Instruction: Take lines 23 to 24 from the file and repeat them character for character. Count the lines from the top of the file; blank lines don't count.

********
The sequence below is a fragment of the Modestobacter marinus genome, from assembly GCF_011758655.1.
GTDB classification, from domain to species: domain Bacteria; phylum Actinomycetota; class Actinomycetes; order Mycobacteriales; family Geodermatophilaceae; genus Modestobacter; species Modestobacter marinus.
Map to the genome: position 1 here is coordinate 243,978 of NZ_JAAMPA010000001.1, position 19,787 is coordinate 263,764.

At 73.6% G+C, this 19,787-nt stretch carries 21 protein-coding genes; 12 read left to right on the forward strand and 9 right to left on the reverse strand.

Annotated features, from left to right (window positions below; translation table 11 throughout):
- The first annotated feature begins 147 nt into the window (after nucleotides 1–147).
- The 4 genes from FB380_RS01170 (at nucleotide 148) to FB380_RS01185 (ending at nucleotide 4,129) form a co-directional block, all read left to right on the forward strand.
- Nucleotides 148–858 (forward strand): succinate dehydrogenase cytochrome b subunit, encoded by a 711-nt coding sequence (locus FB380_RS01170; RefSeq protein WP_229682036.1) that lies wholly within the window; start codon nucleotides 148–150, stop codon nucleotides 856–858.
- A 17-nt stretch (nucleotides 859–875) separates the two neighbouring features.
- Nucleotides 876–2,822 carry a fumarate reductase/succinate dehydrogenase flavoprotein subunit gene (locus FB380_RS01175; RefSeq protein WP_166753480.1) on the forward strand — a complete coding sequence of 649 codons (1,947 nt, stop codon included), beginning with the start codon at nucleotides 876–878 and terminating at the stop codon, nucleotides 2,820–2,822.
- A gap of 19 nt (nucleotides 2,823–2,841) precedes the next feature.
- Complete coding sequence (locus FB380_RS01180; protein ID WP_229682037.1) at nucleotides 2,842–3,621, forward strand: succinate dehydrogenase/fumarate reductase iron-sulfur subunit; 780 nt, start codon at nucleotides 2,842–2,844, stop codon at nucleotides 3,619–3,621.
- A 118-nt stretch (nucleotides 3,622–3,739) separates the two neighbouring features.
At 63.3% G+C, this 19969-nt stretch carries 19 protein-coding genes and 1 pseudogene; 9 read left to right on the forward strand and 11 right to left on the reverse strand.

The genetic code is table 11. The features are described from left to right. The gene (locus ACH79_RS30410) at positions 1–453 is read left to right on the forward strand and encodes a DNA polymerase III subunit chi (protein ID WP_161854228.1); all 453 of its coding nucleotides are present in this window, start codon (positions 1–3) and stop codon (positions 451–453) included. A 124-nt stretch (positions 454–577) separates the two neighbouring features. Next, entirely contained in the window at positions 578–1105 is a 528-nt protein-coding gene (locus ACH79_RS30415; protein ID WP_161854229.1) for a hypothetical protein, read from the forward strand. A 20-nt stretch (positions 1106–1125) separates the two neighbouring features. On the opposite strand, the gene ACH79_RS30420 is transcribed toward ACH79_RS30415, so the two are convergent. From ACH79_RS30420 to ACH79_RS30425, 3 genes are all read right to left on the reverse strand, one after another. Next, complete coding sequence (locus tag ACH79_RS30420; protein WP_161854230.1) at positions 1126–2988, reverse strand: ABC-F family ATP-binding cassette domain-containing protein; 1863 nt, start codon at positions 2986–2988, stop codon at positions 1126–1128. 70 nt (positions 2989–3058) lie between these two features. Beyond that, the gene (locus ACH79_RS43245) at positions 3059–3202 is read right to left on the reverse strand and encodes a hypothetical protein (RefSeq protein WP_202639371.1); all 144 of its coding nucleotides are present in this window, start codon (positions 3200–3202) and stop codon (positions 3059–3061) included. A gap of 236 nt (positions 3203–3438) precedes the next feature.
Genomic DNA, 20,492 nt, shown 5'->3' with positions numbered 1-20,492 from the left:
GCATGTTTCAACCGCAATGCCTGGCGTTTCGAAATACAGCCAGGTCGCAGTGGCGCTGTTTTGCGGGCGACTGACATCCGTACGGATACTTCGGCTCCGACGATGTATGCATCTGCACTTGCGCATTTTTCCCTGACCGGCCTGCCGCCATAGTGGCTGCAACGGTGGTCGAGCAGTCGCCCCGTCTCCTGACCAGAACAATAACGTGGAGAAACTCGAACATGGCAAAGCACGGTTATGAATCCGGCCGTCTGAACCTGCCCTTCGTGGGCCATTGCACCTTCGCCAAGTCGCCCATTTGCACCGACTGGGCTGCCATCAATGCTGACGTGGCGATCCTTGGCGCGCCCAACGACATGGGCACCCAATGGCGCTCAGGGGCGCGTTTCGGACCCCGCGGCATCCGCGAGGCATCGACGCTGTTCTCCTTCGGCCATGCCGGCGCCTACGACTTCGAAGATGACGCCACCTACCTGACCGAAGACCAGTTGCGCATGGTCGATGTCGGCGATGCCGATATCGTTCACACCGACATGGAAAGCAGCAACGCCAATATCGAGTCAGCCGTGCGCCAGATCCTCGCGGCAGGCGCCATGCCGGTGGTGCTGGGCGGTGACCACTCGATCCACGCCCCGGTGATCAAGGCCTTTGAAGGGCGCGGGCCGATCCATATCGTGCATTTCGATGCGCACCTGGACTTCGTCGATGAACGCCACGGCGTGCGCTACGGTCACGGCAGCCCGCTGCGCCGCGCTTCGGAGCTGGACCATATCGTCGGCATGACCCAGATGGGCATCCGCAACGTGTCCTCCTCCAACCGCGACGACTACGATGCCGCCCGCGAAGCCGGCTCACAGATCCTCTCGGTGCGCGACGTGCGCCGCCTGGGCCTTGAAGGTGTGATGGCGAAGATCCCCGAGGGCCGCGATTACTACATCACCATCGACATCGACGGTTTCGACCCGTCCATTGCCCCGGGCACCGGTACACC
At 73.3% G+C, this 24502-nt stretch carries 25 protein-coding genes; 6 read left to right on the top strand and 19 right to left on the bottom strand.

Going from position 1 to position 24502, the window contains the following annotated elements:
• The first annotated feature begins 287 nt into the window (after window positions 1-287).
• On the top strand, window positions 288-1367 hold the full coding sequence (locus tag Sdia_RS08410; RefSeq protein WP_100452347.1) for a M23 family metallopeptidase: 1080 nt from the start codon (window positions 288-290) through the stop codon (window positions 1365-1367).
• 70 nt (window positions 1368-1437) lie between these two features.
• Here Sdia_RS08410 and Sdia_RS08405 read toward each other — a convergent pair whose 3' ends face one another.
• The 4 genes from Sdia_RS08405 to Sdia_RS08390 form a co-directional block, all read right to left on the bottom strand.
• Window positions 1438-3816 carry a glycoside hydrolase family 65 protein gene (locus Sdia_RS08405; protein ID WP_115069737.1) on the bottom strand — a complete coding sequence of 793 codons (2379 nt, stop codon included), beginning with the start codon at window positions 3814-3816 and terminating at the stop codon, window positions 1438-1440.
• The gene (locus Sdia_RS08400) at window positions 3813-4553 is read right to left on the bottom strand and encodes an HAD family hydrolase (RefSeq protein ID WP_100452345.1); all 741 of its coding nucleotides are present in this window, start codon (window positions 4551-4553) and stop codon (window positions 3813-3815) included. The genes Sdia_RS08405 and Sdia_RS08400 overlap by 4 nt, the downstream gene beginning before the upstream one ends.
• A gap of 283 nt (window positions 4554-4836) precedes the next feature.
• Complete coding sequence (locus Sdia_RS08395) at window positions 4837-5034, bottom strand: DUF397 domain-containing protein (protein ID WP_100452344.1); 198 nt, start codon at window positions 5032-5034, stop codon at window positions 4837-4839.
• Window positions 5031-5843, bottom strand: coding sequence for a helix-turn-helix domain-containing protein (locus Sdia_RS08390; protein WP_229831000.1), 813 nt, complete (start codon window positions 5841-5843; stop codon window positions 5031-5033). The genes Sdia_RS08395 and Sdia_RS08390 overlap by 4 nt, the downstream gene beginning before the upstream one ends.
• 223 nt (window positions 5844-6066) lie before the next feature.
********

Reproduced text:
• Here Sdia_RS08410 and Sdia_RS08405 read toward each other — a convergent pair whose 3' ends face one another.
• The 4 genes from Sdia_RS08405 to Sdia_RS08390 form a co-directional block, all read right to left on the bottom strand.